An Intense Workout Can Sometimes Be An Uphill Climb

Mountains do a body good. When physical activity involves moving upward at an incline, the intensity level rises along with energy demand and calorie burn. Certain muscle groups, such as the gluteal muscles and the calves, are highly activated when the body is pushing itself upward. Activities such as hiking can help tone and tighten those muscles, but that’s not all it will do for the body.

“The gluteal group is a really large, collective muscle group, and if their activation is greater, that will demand more oxygen,” explains Lawrence Wilkes, an exercise physiologist in St. Joseph’s/Candler’s Wellness Center. “More oxygen makes your heart rate go up and that is where you find the higher intensity.”

“Hiking or walking uphill also increase the range of motion for the calf muscles,” Wilkes adds. “They will be more active and involved in the movement.”

So, for an intense workout that tones your posterior, get yourself out to the nearest hill or mountain trail.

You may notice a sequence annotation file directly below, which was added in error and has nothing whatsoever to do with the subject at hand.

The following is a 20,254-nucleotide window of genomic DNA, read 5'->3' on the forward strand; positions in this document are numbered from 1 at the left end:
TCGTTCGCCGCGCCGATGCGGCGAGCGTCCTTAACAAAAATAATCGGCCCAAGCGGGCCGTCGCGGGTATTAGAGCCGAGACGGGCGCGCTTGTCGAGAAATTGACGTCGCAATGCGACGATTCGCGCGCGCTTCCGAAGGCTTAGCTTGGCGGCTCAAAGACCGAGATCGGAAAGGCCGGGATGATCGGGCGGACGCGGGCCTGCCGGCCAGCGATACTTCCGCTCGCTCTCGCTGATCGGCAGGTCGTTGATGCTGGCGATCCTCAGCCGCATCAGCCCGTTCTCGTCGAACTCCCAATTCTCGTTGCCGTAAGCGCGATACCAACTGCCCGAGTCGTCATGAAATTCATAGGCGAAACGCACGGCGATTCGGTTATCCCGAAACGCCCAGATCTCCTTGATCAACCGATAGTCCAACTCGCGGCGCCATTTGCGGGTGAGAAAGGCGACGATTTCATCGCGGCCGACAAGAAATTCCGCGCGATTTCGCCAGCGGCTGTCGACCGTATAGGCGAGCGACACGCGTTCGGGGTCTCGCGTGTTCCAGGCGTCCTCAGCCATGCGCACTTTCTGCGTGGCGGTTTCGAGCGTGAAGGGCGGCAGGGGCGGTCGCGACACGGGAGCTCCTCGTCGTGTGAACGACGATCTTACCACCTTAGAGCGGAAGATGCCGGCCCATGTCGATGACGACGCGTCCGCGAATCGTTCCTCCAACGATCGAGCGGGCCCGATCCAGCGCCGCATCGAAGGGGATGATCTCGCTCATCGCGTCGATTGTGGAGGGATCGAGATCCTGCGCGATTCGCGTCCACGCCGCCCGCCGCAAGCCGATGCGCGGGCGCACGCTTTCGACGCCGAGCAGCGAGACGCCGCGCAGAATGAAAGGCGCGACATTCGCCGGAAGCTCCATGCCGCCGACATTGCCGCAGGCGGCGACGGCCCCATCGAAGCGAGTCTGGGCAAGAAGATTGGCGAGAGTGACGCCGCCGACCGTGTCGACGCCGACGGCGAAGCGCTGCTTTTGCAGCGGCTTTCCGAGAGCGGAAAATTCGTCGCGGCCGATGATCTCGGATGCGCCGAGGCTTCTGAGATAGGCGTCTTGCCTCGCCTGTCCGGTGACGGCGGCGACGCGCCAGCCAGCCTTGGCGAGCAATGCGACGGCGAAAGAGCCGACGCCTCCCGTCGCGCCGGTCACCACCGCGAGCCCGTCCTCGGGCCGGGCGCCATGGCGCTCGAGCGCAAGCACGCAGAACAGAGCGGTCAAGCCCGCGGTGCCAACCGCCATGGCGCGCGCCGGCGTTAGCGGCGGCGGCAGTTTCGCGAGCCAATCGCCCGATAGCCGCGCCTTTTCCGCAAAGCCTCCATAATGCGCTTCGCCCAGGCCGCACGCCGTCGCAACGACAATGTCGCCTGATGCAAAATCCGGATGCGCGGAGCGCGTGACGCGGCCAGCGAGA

But wait—there are no such places in Savannah or the Low Country.

“It is possible to mimic the resistance that hikers experience,” Wilkes says. “Steppers and treadmills with incline are obviously helpful, but there are also ways to do it outside the gym. The slopes of a parking deck, stairways, and stadium bleachers can help provide similar activation of those muscle groups.”

Another environment from which those of us who live so close to sea level can benefit is the beach. The loose sand towards the back of the beach can add strong resistance to forward motion.

Wilkes also notes that hikers who carry a backpack are working out their upper back, shoulders, lower spine, and torso. Even though the trails in this area are flat, adding a backpack with the right amount of weight to your walk can help you activate those upper body muscles as well.

Finally, walking back down a parking deck slope or using a treadmill that can provide negative incline mimics a downhill hike by shifting the braking motion to the front of the leg. This benefits the quadricep muscles, which tend not to get much use otherwise from flatland dwellers.

“Using these exercises can help you prepare for a trip to the mountains,” Wilkes says. “Or they can simply be used to get similar benefits right here, all year long.”
  • St. Joseph's Hospital Campus: 11705 Mercy Blvd., Savannah, GA 31419, (p) 912-819-4100
  • Candler Hospital Campus: 5353 Reynolds St., Savannah, GA 31405, (p) 912-819-6000
  • Find us on:

St.Joseph's Hospital Campus: 912-819-4100

Candler Hospital Campus: 912-819-6000